New retail space proposed for the Burleigh Triangle is estimated to generate more than $1.3 million in new city real estate taxes, which the developer will ask the city to use to repay its investment in public infrastructure improvements for the project.
HSA Commercial, the Chicago-based developer for the proposed retail complex at Highway 45 and West Burleigh Street, initially will finance the costs of public infrastructure improvements, but will look to be paid back by the city through increased tax revenue generated by the development, said Timothy Blum, executive vice president and retail division managing director.
Although HSA has yet to present a formal application for tax incremental financing for the project, it is a typical financing option for major commercial developments. TIF agreements vary, and the TIF structure that HSA says it will propose is the most desirable for the city, according to city attorney Alan Kesner, as HSA will bear the financial risk.
The project, in some form of planning for more than six years, is in the first stages of gaining needed city approvals. HSA garnered a key preliminary approval Monday – unanimous support of the planned development by the city’s Plan Commission, give or take 17 conditions.
Blum said that first approval allows HSA to move into more detailed planning and financing stages, including TIF discussions with the city.
"The project (first) has to stand on its merits," Blum said. "If people believe this is a project they can embrace, then we will have discussions about TIF" financing for street and other public infrastructure improvements.
The , dubbed the Mayfair Collection at Wauwatosa, is primarily retail and has two components. One component springs from adaptive re-use of a quarter-mile stretch of warehouses along Highway 45, totaling nearly 250,000 square feet.
This component was tagged as generating an additional $900,000 in tax revenue. The second component includes more than 125,000 square feet of adaptive re-use and new construction for shops and restaurants fronting on West Burleigh, which could generate an additional $412,000 in tax revenue.
HSA will focus first on converting the warehouses and may simultaneously pursue the Burleigh Street front development if tenants can be secured .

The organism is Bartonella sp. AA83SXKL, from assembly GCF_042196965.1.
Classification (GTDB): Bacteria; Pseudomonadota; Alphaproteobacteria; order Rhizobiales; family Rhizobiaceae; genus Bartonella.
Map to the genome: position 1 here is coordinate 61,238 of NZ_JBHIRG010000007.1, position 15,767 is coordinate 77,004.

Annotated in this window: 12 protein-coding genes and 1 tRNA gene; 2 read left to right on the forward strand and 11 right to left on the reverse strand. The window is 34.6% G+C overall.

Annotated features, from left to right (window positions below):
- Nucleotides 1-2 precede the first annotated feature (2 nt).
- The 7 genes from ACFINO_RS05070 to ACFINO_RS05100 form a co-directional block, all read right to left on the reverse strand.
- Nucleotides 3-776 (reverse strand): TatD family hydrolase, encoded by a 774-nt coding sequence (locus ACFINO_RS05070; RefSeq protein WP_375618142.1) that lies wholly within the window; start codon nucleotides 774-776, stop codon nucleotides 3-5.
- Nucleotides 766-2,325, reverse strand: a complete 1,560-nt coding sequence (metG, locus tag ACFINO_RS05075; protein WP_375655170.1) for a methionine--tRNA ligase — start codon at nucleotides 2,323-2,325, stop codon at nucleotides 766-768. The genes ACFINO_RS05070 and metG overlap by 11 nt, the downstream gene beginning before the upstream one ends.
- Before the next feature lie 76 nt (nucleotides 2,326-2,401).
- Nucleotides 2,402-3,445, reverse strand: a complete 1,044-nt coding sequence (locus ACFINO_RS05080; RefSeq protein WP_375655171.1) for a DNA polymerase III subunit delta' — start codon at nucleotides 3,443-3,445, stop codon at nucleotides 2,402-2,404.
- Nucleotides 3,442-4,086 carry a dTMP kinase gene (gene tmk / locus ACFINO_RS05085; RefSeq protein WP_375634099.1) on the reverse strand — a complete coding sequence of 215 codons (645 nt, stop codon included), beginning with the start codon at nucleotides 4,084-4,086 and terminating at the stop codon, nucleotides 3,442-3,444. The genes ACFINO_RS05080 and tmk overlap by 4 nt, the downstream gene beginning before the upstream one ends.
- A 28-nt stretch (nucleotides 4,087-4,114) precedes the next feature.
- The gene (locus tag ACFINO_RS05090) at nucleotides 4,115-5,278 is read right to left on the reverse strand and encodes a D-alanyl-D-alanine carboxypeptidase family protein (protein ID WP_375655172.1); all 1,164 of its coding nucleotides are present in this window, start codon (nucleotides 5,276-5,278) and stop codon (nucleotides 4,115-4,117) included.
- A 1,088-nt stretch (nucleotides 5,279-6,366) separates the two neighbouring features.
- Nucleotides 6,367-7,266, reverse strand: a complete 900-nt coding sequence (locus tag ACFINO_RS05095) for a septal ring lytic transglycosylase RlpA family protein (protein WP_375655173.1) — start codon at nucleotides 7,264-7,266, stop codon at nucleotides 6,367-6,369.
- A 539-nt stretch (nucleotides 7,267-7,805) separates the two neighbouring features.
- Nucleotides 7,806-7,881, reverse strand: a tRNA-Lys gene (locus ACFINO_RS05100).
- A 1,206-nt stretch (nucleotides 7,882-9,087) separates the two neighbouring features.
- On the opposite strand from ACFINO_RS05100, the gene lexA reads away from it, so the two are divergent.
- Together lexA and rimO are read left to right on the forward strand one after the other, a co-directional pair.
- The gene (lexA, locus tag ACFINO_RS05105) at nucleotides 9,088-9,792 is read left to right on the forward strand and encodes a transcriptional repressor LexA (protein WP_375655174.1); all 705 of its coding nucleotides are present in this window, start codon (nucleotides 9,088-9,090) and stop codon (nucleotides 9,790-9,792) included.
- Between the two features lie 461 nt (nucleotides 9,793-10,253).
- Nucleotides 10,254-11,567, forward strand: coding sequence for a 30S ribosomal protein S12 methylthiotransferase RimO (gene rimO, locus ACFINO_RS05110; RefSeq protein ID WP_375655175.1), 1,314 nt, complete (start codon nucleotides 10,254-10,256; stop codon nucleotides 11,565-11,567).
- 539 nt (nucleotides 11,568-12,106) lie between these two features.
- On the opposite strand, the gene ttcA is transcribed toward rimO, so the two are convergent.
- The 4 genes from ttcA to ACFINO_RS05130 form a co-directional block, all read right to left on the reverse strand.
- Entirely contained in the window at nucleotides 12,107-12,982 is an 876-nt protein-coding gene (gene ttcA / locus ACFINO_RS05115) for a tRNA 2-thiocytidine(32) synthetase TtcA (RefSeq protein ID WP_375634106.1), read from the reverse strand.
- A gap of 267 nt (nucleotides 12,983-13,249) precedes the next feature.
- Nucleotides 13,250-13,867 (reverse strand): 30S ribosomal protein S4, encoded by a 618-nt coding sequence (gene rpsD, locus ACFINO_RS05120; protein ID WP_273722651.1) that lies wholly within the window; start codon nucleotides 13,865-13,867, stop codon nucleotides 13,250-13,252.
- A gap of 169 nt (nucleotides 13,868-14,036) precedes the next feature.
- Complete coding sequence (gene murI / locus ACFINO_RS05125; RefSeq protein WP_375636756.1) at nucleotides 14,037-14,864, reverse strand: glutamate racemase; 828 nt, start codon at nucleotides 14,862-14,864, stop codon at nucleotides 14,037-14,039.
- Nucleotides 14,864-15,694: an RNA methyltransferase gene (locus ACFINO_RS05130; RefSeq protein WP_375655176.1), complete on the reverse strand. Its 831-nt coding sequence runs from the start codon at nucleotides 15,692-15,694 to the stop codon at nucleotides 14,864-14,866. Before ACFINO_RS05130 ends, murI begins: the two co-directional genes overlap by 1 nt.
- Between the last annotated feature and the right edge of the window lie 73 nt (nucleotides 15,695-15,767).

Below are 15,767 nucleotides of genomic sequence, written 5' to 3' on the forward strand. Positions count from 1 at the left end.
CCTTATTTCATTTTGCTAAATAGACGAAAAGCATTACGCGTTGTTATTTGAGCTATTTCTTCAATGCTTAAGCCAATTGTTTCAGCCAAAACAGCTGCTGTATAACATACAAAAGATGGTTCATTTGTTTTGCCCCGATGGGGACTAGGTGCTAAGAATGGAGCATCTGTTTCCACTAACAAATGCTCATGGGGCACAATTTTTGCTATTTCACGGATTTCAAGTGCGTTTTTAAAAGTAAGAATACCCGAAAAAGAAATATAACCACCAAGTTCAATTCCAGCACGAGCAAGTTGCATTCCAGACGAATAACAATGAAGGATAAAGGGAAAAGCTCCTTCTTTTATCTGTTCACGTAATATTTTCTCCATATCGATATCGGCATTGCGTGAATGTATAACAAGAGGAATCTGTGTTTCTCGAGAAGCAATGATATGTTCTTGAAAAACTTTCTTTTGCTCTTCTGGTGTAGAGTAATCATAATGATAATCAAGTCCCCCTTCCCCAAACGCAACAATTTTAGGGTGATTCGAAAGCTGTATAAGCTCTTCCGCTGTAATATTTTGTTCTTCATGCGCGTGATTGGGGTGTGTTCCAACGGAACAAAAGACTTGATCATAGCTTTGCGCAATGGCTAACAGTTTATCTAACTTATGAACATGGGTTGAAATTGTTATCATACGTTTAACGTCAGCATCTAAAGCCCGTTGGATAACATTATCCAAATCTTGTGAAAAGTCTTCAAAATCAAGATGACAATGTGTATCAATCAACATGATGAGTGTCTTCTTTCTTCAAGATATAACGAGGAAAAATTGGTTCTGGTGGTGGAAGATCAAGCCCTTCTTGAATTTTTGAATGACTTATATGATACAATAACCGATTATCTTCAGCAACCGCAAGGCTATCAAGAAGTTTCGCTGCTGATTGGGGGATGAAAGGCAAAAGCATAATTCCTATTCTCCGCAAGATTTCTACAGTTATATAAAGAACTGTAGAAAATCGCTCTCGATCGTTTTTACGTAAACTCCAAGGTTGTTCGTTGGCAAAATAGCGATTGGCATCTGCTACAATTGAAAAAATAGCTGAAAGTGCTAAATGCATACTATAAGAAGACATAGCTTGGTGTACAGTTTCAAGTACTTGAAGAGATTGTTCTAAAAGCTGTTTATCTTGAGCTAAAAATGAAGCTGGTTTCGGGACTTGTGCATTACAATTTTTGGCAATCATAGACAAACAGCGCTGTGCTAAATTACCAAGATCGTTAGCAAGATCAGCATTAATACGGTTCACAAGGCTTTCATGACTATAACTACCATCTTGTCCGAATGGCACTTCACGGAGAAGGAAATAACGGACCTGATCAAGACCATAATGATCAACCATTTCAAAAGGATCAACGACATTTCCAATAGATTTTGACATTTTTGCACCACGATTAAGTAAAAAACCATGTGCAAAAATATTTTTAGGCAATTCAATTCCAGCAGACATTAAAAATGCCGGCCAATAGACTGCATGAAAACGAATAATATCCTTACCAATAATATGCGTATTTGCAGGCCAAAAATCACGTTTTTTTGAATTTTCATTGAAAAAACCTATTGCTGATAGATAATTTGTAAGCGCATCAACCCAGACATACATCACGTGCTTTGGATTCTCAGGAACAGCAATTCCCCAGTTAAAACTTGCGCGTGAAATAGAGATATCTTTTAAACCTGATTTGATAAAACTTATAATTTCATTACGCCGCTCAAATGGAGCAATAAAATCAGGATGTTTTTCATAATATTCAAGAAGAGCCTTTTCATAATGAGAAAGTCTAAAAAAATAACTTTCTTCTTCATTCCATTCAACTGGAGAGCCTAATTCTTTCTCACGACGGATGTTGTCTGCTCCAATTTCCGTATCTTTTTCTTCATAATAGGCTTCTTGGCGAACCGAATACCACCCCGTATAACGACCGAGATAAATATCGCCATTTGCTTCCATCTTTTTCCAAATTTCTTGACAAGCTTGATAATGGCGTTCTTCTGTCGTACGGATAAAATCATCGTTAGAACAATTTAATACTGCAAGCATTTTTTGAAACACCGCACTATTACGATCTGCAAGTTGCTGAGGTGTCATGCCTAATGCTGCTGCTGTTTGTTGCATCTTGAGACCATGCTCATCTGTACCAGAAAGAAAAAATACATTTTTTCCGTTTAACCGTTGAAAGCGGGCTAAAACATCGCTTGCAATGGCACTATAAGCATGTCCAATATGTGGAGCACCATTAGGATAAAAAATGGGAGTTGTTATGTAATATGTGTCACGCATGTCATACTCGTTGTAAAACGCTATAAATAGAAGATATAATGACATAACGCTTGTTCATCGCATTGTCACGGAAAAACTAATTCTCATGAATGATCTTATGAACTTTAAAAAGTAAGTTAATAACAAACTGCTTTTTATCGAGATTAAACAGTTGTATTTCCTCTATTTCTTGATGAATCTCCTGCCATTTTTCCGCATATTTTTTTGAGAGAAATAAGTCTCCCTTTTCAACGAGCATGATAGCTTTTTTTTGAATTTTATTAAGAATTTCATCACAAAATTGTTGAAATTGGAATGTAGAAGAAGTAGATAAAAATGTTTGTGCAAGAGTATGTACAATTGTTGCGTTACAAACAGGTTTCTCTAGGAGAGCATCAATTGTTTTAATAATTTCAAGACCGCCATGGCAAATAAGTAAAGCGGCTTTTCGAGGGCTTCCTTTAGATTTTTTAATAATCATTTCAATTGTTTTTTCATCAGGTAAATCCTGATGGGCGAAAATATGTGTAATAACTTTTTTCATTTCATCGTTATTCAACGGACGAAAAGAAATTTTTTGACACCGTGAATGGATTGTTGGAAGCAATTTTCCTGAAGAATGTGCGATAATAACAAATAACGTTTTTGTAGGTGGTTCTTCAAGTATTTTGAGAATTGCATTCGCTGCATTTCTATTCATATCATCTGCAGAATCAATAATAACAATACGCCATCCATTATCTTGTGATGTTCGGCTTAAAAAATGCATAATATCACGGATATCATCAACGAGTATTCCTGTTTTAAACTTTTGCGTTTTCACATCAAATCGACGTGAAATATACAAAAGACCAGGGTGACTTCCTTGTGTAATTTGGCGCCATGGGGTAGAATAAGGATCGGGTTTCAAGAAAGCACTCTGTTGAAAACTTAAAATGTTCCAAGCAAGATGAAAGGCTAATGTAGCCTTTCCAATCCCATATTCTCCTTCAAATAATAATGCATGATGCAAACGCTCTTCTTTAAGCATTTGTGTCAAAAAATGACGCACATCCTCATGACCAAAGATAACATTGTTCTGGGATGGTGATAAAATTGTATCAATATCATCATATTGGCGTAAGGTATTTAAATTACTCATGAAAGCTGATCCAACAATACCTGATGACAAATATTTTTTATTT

Opting to convert rather than demolish the warehouses was the only way HSA could create retail space in the premier Mayfair shopping corridor with competitive lease rates. Recycling the warehouses allows HSA to be "ecologically sustainable and economically sensible," said Christopher Thomas, architect for the project with TOA Architects in Evanston, Ill.
Retail staffing in the first component is expected to generate more than 500 jobs, according to HSA estimates. Sales are projected at $78 million, which would deliver more than $4 million in state sales tax revenue.
Among the concerns cited by plan commissioners was the high percentage of retail proposed for the site – at nearly triple the projected use outlined on a 2005 city master plan for the Burleigh Triangle. Those early plans called for about 10 percent of the site to be devoted to retail; current plans push the retail percentage to nearly 36 percent, according to city planner Jennifer Ferguson.
Office space generates higher tax revenue, as well as higher paying jobs, which commissioner Gloria Stearns noted as a concern, one of 17 she detailed Monday.
Moving forward with retail only reflects a difficult market that lacks critical demand for office or multi-family development, according to Blum. The only market demand that currently exists, he said, is for best-in-class retail HSA proposes for the site. HSA has not named potential tenants for the project, but tenants could include stores such as Nordstrom Rack and the Container Store.
“We turned to adaptive reuse as an alternative to waiting out the market and to serve as a catalyst for the rest,” which could include office, residential or hotel development, Blum said.
Commission member John Albert said he has served on the commission long enough to have “lived through all the proposals” for the Burleigh Triangle, noting the consensus among plan commission members that the current HSA proposal is exciting and welcome.
“While it might not be as pretty as the plan that was presented previously, it probably is more economical,” Albert said.
Increased traffic due to development at the triangle will require widening West Burleigh on the south edge of the property from 2.5 lanes to three lanes in both directions, based on preliminary traffic analyses, said Kenneth Voigt, a consulting traffic engineer for the project with Ayres Associates.
HSA met with city and state Department of Transportation engineers in March, who will complete a full study on street improvements required to accommodate new traffic, more than half of which is expected to come from Highway 45, Voigt said. He said a second left turn lane from West Burleigh onto southbound Highway 45 also may be needed to ease traffic flow from the site.
The plan next goes before the Community Development Commission April 26. It also requires review by the city architectural review board before final plans will come back to the plan commission and the city council for approval. If HSA continues to receive the necessary approvals and financing for the project, HSA could break ground in fall, with the complex to open in spring 2013.